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Today, through plate tectonics, the islands of Indonesia and the Philippines stand as barriers between the Indian and Pacific oceans. In fact, there once was a warm ocean current flowing from the Pacific to the Indian before the volcanic upbringings of the islands detoured the current to the North Pacific.

But if the plate tectonics are rearranged to the extent that neither Indonesia nor the Philippines exist, how would the difference in current circulation affect the climates of Asia and Australia?

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closed as too broad by bon, Daniel Griscom, Pont, daniel.neumann, Fred May 15 '16 at 13:44

Please edit the question to limit it to a specific problem with enough detail to identify an adequate answer. Avoid asking multiple distinct questions at once. See the How to Ask page for help clarifying this question. If this question can be reworded to fit the rules in the help center, please edit the question.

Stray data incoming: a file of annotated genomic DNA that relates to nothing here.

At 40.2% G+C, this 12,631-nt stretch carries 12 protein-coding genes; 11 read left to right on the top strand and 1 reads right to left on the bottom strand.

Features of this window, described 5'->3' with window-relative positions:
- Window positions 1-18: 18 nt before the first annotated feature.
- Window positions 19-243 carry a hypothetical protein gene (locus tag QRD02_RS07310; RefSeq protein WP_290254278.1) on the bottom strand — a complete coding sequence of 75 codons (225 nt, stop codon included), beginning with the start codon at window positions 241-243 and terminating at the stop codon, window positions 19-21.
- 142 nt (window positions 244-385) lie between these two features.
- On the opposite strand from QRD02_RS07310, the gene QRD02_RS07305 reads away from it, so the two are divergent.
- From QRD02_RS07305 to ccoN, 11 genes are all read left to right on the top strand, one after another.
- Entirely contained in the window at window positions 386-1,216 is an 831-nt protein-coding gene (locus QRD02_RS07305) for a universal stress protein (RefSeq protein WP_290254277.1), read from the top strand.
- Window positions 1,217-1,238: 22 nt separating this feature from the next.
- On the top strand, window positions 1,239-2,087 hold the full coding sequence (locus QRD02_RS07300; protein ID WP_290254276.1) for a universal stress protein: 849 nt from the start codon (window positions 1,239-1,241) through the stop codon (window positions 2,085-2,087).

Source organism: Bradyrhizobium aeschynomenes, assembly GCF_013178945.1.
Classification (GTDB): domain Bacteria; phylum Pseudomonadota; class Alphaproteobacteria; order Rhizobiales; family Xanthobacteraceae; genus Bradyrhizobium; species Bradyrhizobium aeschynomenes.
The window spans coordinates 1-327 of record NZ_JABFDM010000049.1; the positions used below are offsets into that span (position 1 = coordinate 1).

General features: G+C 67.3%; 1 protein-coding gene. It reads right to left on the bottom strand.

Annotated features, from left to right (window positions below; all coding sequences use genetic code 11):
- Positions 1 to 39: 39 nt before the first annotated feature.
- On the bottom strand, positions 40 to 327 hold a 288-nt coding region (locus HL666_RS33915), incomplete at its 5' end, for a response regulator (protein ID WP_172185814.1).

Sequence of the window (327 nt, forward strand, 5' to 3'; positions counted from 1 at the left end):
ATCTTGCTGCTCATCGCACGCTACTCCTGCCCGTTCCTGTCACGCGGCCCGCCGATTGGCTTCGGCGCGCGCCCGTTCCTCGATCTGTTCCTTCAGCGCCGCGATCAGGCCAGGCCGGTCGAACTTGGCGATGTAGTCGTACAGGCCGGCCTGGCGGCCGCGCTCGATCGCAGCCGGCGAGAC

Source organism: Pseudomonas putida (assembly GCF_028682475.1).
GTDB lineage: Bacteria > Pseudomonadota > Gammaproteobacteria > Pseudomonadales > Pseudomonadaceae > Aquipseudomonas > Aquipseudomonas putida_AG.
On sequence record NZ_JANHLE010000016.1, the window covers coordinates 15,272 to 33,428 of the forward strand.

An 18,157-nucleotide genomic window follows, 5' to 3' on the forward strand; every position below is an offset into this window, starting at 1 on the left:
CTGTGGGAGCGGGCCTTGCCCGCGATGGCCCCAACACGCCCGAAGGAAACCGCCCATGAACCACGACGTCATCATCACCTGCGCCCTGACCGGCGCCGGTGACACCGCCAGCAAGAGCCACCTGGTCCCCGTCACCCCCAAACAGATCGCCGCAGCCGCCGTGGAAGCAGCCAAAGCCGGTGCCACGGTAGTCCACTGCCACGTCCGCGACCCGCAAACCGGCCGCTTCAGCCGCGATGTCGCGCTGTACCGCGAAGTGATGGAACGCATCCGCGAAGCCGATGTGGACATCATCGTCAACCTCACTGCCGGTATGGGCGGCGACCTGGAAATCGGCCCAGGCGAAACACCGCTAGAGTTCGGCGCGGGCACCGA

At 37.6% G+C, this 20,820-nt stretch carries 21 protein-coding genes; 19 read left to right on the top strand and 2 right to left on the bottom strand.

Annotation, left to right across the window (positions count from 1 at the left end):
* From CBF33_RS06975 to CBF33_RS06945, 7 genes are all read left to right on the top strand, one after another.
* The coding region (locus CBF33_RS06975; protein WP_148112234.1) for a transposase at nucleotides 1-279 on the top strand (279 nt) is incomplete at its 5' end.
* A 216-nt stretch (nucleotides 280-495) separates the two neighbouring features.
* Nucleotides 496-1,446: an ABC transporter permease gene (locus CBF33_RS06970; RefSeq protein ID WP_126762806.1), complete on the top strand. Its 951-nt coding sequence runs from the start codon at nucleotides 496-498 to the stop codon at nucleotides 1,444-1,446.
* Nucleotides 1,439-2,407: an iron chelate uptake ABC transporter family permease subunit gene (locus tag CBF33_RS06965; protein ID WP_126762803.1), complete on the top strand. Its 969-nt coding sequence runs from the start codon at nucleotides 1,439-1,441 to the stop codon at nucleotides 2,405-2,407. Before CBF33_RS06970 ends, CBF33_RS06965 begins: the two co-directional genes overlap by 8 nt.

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    $\begingroup$ Pardon me while I just plug in my super-computer and re-crunch the numbers for a while - I'll get back to you in a decade or so :-) The answers can only be speculative because such a hypothesis would totally rearrange the ocean currents on a global scale. $\endgroup$ – Gordon Stanger Dec 18 '15 at 14:09
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    $\begingroup$ Indeed it is almost impossible to answer. However if you asked what was the climate like when the Indonesian seaway was still opened, that would probably be answerable. $\endgroup$ – plannapus Dec 21 '15 at 8:33
  • $\begingroup$ @plannapus I'm aiming for the 21st-century climate. The climate in the past was too different. $\endgroup$ – JohnWDailey Dec 21 '15 at 21:26
  • $\begingroup$ @JohnWDailey Looks like 21st century climate is going to be extremely variable $\endgroup$ – Gimelist May 13 '16 at 20:41